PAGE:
The majority of the requests focus on the Commission's error in allowing GBE to utilize the expedited permitting process reserved for public utilities. Grain Belt Express is not a public utility.
Rehearing requests came from:
Concerned Citizens & Property Owners. CCPO concentrates on the expedited process error.
Illinois Farm Bureau. Farm Bureau concentrates on the expedited process error and additionally contends that the project is not the least cost option.
GBX is asking for a back-up plan for its field of dreams approach to recovering costs, by coming back to the Commission to comply with the financing condition proposed in the Final Order.
As the Farm Bureau previously argued before this Commission, the denial of GBX’s Application by the MPSC, along with the recent Circuit Court of Caldwell County Order which held that GBX has no authority to construct the proposed line through Caldwell County, Missouri, there will be no construction in Illinois by GBX due to the denials in Missouri. This Commission should consider additional evidence on this issue which occurred after the close of the evidentiary hearings, as described in Exhibit A, the Affidavit of Paul A. Agathen, a Missouri attorney who represents the Missouri Landowners Alliance (“MLA”). The Final Order erred on this issue. Thus, the Commission should rehear this issue.
Grain Belt whines that the Commission made an error when it said, "The Commission finds that GBX has not demonstrated that the Project is needed to provide adequate, reliable, and efficient service to customers within the meaning of Section 8-406.1." Sounds good to me! What's not to like? GBE also gets its panties in a wad over the fact that the Order did not specifically mention the 345-kV facilities running from the converter station to the substation in Indiana.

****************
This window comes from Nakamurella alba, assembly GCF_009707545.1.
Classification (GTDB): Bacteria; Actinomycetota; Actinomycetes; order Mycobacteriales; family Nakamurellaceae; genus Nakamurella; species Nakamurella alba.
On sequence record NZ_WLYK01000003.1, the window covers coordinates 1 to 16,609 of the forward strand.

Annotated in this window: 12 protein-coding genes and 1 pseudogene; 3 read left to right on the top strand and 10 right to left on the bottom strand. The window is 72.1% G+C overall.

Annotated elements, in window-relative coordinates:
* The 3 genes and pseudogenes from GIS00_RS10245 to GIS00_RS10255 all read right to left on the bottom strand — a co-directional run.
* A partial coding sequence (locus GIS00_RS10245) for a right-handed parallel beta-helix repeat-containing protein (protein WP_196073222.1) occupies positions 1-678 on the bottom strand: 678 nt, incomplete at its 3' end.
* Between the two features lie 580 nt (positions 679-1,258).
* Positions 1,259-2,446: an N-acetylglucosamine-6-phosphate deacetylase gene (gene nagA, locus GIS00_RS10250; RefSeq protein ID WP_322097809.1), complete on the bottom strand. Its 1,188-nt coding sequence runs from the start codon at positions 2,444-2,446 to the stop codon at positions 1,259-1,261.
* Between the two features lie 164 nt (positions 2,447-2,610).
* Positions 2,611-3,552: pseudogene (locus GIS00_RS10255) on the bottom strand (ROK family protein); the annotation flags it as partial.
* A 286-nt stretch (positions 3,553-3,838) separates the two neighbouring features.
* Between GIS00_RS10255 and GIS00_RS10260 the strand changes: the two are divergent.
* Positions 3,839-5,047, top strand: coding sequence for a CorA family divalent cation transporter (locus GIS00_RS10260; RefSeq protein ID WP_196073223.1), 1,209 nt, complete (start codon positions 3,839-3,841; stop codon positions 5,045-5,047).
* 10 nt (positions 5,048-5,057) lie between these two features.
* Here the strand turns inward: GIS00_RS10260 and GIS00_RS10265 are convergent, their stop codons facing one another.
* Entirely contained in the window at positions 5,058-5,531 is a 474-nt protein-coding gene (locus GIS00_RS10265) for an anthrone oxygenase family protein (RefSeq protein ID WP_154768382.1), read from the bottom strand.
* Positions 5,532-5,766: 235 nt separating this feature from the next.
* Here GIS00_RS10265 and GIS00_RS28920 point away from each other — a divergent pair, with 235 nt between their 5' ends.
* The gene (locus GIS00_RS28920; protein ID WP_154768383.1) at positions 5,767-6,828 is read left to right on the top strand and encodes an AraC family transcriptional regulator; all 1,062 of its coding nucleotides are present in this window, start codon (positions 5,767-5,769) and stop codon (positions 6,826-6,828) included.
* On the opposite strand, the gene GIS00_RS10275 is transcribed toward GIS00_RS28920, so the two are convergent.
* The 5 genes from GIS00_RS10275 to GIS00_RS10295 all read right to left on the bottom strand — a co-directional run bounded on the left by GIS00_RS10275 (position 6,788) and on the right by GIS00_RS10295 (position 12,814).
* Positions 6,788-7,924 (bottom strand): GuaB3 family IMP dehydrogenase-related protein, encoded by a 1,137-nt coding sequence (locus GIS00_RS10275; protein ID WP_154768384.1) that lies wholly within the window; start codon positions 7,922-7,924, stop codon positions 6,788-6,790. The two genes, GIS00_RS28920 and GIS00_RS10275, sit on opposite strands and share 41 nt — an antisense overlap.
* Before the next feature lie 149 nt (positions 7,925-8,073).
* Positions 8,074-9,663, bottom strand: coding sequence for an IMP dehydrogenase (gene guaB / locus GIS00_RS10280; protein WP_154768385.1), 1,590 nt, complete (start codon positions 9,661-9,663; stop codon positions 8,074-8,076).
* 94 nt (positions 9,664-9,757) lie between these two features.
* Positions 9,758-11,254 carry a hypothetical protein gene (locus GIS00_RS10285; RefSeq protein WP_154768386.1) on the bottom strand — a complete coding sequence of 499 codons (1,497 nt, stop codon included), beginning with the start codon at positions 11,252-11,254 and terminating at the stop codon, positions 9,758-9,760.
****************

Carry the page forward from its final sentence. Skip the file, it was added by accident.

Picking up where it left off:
But... I've saved the best for last. Read this one slowly and savor it like a tasty after dinner mint. The request for rehearing of Mary Ellen Zotos is a knowledgeable, entertaining look at the bald truth of GBE and points out all that is plainly ridiculous about GBE and the ICC's Order. This attorney is awesome! What separates a good attorney from a great attorney his command of written language, and this request contains enough zingers and snark to fuel a thousand anti-Clean Line Facebook posts. Here's just a few snippets:
The record in this docket is devoid of any evidence that the Project would promote the convenience or necessity of anyone other than GBX and certain West Kansas wind developers who said they would use the Project if it ever gets built.